Mapping PDX’s Newest Direct Flights to International Locales

With five new international destinations, our cozy little airport is filling its passport. Here’s a look at the stories (and strategies) behind PDX’s global connections.

By Keegan Clements-Housser January 5, 2015 Published in the January 2015 issue of Portland Monthly

Guadalajara: The Homecoming

Airline: Volaris
The story: Launched early last October, this low-cost route courts Oregonians of Mexican descent and their families. “We started with two weekly frequencies, and were quite overwhelmed by demand,” says Volaris spokesman Holger Blankenstein. The company added a third flight time, and plans to add a fourth soon. “We are definitely here to stay in Portland.”

VancouverThe Cascadian Connector

Airlines: Alaska Airlines, Air Canada
The story: Since Alaska Airlines started its Portland-Vancouver route in 1989, and Air Canada followed suit in 1990, these links between economically and culturally entwined Cascadian cities have enjoyed long track records of success.

Calgary: The Black-Gold Express

Airline: Air Canada
The story: Intended to complement Air Canada’s longstanding Portland-Vancouver route, this service, started in 2009, sees a diverse mix of tourists and businesspeople heading for energy-enriched Calgary.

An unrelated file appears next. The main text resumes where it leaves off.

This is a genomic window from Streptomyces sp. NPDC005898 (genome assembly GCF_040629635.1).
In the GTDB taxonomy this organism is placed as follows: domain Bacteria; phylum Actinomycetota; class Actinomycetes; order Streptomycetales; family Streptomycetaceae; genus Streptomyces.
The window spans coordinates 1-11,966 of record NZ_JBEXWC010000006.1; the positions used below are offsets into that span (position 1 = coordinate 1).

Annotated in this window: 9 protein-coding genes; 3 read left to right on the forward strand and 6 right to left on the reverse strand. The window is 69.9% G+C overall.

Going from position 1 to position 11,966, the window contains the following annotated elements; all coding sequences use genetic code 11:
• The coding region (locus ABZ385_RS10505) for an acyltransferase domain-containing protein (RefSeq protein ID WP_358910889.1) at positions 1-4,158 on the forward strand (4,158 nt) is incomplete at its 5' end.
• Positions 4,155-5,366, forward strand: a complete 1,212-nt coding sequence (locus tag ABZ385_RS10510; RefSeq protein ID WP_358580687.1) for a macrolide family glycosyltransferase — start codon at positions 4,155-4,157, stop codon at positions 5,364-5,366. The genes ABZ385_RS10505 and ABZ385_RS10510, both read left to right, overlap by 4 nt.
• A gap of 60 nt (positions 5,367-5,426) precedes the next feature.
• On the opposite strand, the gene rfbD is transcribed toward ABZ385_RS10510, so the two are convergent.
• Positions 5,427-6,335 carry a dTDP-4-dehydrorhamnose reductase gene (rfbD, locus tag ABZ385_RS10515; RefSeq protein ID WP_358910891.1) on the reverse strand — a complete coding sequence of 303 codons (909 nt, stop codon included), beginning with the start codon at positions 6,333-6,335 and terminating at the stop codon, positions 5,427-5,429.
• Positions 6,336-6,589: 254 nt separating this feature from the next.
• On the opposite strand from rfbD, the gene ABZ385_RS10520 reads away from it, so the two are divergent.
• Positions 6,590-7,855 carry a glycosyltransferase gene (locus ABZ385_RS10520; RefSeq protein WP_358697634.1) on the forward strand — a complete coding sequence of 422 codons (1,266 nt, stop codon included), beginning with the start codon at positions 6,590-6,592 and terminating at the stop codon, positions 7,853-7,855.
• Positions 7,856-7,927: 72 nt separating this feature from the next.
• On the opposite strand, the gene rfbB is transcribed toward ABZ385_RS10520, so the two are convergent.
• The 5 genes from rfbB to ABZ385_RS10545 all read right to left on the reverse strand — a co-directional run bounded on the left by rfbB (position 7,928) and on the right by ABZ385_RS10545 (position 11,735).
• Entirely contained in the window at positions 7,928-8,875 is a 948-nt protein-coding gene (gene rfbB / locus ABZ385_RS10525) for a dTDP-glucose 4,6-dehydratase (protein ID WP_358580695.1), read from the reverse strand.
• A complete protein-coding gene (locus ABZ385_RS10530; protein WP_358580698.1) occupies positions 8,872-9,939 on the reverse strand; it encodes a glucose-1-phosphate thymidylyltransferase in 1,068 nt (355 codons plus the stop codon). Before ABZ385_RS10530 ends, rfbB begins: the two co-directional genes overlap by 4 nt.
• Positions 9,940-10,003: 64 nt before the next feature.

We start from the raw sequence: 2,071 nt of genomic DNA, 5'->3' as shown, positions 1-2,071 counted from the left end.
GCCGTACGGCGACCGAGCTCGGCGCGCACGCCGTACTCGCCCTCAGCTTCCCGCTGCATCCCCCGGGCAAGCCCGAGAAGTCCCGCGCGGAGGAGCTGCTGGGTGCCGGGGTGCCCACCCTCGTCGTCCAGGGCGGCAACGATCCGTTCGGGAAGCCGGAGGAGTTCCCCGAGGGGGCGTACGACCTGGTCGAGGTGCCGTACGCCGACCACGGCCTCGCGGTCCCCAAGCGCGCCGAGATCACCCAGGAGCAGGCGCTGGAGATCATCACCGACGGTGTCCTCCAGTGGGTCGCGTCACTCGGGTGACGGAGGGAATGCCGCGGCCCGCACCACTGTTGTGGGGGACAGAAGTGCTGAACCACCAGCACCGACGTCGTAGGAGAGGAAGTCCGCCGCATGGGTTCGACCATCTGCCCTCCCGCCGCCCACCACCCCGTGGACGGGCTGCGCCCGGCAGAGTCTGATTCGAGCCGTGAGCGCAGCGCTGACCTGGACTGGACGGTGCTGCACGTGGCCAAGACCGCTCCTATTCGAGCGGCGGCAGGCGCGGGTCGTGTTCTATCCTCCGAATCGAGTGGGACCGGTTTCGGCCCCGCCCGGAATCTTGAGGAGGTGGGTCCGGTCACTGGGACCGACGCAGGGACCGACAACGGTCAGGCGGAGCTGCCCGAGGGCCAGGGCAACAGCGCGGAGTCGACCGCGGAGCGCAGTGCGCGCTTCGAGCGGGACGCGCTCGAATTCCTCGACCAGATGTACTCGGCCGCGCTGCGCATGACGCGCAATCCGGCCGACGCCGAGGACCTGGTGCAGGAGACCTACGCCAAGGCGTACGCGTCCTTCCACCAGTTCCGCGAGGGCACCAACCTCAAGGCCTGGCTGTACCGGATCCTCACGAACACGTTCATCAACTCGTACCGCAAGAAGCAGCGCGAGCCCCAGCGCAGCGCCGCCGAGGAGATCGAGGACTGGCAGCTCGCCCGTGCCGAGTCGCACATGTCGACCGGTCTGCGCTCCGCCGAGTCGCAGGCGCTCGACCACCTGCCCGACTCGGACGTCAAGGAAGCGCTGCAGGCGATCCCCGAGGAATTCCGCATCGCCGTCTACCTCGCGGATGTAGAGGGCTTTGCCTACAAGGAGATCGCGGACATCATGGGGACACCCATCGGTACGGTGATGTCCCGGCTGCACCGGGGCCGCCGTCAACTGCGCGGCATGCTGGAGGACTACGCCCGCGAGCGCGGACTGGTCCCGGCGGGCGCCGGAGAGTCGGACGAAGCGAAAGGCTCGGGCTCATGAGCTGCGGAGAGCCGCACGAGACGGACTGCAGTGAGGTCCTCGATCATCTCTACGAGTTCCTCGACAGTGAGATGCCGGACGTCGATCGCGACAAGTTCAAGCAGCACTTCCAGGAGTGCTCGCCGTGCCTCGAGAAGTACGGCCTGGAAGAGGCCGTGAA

Los Cabos & Puerto Vallarta: Sun Survival Line

Airline: Alaska Airlines
The story: In contrast to the Guadalajara route, the direct flights to these beach communities, started in November, aim at tourists seeking relief from the gloom of Pacific Northwest winters. Alaska, which flies 1.5 million passengers a year to Mexico, serves a growing list of resort destinations like Loreto and Mazatlán.
through April

Amsterdam: Really, It’s Not About the “Cafés.”

Airline: Delta Airlines
The story: Started in 2008, PDX’s only year-round flight to Europe serves many of PDX’s 375,000 annual trans-Atlantic travelers, giving Portlanders a link to Europe, Africa, and the Middle East.

FrankfurtThe Backpacker’s Special

Airline: Condor Airlines
The story: 
This seasonal route could be seen as the daughter of the direct flight Lufthansa discontinued in 2009. But Condor has a different take. “We’re looking at routes without enough demand to produce a year-round, business class–driven service,” says Condor’s Jens Boyd, “but that appeal to travelers looking to explore the world.” Condor will market both Frankfurt and Portland as tourism gateways into their respective regions.
Season: June–September

ReykjavikHere We Go a-Viking!

Airline: Icelandair
The story: With its HQ perched in the North Atlantic between North America and Europe, Icelandair has long marketed Reykjavik as an international connection. This debut seasonal link will also lure visitors to Iceland itself by offering a layover of up to seven days, with no added ticket fee.
Season: May–October

TokyoThe Gateway to Asia

Airline: Delta Airlines
The story: This service recently celebrated its 10th anniversary. Like its Amsterdam sibling, the route serves as both Portland’s only direct business link to Asia and a booming tourism conduit. The Port of Portland offered Delta a $3.5 million “service retention fee” in 2009 to sustain the route through the recession.

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